• The one story note that bothers me is M’Benga’s insistence on reading Rukiya the same story every night. Usually, it’s the child begging for repetitive storytelling, but not here. It’s necessary for the plot that this tale be the centerpiece of their relationship, but it still strikes me as unusual that M’Benga wouldn’t want to give his child every new experience possible, to make the most of the time they have.
  • [SPOILER] The whole nebular consciousness shtick is Classic Trek, too. And you can even tell that there’s an homage in process when M’Benga and Hemmer are debating the plausible science behind the phenomenon (invoking the Boltzmann brain thought experiment, of a mind without a body), and the Huntress (Una) points out that this being in the nebula sounds like a god. Good point, Una! In “Who Mourns for Adonais?” (TOS S2E2), Kirk’s crew comes into contact with the aliens who visited Earth as the gods of Olympus, and deals with a petulant Apollo longing for new worshipers. In “Where Silence Has Lease” (TNG, also S2E2: coincidence, or express parallel?), Picard meets a god-like power in the void that holds the Enterprise captive and runs tests on its crew. And this is on top of Q, the Prophets/Wormhole aliens of DS9, the “Caretaker” of Voyager, the whole plot of Star Trek V: The Final Frontier, along with a handful of other god-like entities across franchises. Suffice it to say, Star Trek has always dabbled in the question of how to interact with near-omnipotent forces, and almost always from a strongly secular subject position. [/SPOILER]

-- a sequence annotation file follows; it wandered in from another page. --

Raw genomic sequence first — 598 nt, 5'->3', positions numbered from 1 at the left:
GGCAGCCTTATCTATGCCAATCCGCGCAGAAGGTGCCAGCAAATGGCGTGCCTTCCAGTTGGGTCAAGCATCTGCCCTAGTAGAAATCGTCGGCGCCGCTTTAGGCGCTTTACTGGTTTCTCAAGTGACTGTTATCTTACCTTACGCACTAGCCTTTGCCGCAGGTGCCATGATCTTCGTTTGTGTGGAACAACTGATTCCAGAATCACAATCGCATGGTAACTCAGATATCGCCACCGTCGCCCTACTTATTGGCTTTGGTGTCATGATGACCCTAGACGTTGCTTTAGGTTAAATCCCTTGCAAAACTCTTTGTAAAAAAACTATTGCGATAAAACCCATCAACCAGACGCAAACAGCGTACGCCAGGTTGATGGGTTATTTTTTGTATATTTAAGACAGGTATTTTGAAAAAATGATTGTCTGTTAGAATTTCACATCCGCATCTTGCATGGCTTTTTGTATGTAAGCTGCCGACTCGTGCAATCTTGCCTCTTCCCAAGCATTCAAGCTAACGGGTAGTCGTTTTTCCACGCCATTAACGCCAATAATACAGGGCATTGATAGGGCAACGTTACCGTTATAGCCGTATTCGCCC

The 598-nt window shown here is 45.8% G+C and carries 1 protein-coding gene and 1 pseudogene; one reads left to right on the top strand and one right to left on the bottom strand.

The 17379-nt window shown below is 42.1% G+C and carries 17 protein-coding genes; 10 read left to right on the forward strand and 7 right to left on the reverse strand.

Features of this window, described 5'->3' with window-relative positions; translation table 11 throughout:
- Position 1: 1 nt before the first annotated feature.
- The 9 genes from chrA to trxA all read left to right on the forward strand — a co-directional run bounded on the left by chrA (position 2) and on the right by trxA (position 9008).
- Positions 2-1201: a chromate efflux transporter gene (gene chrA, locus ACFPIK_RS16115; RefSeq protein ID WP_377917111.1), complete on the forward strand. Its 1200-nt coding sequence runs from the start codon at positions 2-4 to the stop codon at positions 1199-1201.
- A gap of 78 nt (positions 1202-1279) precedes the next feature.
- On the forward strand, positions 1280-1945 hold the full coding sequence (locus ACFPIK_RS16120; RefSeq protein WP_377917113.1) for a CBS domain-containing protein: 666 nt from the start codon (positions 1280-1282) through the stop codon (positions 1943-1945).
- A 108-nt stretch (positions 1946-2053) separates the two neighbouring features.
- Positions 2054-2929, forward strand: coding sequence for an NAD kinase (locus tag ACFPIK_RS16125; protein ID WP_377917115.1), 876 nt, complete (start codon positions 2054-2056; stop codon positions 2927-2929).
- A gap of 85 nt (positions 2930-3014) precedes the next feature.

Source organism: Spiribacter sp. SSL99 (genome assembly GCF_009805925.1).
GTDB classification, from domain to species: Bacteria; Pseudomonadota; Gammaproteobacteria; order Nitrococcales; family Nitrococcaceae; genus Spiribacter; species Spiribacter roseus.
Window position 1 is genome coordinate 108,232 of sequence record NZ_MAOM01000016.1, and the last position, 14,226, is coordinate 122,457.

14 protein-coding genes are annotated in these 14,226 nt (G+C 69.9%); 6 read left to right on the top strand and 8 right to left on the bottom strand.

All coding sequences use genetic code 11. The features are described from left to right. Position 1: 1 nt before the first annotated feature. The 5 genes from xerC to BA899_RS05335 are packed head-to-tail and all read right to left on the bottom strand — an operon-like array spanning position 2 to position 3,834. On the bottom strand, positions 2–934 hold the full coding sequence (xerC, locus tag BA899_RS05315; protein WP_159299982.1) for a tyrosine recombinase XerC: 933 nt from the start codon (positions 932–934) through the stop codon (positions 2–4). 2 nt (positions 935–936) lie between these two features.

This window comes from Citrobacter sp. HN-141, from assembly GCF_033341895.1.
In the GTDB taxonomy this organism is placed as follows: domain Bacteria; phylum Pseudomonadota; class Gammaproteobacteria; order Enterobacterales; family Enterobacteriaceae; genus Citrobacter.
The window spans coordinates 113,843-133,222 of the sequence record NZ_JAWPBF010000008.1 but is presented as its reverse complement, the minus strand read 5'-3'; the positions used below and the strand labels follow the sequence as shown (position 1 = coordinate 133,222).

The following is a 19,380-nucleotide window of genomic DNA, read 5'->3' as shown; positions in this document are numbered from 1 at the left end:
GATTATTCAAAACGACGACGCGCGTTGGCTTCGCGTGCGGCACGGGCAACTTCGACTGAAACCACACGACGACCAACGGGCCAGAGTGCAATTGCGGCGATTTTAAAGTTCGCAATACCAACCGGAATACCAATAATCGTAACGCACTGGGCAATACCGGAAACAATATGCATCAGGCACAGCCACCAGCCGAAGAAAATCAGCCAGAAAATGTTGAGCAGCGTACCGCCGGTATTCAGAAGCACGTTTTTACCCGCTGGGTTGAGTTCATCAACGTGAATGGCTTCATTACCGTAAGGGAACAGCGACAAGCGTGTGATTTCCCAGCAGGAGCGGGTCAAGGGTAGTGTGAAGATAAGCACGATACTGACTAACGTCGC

• I will be the first to admit that I have lost all objectivity when it comes to Ortegas. Ethan Peck (Spock) looked very nice in his wizard get-up, but Melissa Navia’s Ortegas is my jam on every level, and always there for comic relief. There’s also just such a difference between the way SNW presents queerness and the way it was awkwardly done on Discovery. A lot of queer people, myself included, don’t want a future where people still have to stress about coming out. We want to imagine a world where loving who we love, and being who we are, is a naturalized part of everyday life. And with Ortegas, along with Nurse Chapel, last week’s Dr. Aspen, and now maybe Una too, that reality is nicely fleshed out. (Could do with seeing some queer men on crew, mind you.)
  • Spock’s definitely learning to strike that Vulcan/human balance (a subtle but excellent sign of character growth). When Pike celebrates their quiet mission, Spock notes, “Captain, you have repeatedly told me that humans have a superstition against calling attention to good things by saying them out loud.” And Pike replies, “Why Mr. Spock. I never took you for the superstitious type.” But moments later, when the ship gets stuck, Spock wastes no time in teasing: “Scans indicate minor sicatron flux emanating from inside the nebula. Perhaps that has affected our warp capabilities. Or… perhaps you did indeed ‘jinx it’.”
  • Amusingly, the pup from La’an’s fairytale persona, a cloyingly sweet and over-the-top princess, is the actress’s actual dog. That explains its tolerance while her character makes it give little puppy-claps of applause!

Star Trek: Strange New Worlds

Season 1, Episode 8: “The Elysian Kingdom”

Episode 7 | Episode 9

Avatar photo

GLOBAL HUMANIST SHOPTALK M L Clark is a Canadian writer by birth, now based in Medellín, Colombia, who publishes speculative fiction and humanist essays with a focus on imagining a more just world.